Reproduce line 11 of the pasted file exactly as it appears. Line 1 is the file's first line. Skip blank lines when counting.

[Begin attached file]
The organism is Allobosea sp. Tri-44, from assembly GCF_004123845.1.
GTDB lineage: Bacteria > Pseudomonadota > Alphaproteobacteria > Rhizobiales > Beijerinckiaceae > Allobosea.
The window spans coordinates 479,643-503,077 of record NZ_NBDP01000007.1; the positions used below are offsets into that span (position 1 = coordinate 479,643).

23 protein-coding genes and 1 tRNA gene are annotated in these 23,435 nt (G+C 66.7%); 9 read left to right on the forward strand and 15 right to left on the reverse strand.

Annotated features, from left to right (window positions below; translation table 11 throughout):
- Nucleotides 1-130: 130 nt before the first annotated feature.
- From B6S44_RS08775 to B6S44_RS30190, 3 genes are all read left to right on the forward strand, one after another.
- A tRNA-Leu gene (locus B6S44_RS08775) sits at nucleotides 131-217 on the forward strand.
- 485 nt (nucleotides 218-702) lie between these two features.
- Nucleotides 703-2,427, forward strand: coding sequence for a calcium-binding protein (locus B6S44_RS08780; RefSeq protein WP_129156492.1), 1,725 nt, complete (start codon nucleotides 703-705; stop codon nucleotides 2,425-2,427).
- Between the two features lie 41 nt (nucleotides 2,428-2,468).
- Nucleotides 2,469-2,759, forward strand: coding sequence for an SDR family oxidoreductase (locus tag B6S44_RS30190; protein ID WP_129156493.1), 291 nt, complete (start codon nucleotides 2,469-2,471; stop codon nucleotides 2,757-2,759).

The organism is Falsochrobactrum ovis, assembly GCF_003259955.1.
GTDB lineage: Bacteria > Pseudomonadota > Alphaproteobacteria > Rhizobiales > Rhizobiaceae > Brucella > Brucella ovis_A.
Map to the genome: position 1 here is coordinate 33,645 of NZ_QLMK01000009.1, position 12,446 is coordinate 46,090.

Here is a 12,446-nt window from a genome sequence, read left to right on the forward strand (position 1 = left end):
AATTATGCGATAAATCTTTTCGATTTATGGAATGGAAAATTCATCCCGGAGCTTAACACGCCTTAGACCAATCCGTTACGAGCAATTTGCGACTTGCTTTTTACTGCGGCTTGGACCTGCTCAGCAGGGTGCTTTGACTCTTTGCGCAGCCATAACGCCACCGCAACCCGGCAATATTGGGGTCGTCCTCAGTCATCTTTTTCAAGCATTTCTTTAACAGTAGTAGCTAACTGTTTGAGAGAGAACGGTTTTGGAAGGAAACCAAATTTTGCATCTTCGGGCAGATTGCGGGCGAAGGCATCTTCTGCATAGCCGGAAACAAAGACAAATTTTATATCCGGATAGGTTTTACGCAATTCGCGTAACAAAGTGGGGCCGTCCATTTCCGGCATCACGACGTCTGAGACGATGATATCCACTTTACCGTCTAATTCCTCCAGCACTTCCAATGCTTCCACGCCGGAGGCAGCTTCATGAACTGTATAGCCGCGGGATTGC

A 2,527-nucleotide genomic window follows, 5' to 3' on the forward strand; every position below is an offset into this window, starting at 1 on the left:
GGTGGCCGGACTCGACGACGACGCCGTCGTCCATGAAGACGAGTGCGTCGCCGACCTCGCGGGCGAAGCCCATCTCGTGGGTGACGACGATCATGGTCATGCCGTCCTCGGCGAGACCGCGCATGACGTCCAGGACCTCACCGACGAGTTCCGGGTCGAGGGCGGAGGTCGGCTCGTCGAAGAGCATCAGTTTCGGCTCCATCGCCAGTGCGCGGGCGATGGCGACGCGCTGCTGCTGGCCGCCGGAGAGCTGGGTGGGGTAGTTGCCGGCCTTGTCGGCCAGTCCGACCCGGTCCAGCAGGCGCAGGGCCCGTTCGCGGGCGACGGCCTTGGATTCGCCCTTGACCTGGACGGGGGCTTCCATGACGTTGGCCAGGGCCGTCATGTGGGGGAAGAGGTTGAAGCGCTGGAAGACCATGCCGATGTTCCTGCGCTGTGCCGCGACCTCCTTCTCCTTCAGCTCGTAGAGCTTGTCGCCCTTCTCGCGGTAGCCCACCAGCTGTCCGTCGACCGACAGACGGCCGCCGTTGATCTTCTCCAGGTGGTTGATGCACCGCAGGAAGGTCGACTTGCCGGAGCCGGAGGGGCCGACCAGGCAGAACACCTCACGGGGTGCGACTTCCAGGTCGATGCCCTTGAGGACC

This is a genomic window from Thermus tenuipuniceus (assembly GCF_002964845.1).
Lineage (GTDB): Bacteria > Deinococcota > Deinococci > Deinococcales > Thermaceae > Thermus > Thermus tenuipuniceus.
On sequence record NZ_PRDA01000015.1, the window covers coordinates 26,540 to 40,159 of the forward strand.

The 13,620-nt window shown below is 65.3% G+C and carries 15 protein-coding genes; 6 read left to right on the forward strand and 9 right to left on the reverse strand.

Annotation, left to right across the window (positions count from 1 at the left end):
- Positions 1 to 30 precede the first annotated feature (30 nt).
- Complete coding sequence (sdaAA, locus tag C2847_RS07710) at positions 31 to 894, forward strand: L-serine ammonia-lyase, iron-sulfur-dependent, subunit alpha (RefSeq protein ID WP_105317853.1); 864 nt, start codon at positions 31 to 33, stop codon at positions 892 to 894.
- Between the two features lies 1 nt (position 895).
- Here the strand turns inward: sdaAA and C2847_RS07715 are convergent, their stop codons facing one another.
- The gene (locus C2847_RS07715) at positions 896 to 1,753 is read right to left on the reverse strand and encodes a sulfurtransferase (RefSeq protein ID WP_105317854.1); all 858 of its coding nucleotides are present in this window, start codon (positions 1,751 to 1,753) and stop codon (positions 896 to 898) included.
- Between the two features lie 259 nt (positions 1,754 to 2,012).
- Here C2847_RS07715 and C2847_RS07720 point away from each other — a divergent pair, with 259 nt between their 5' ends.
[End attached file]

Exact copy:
- Between the two features lie 41 nt (nucleotides 2,428-2,468).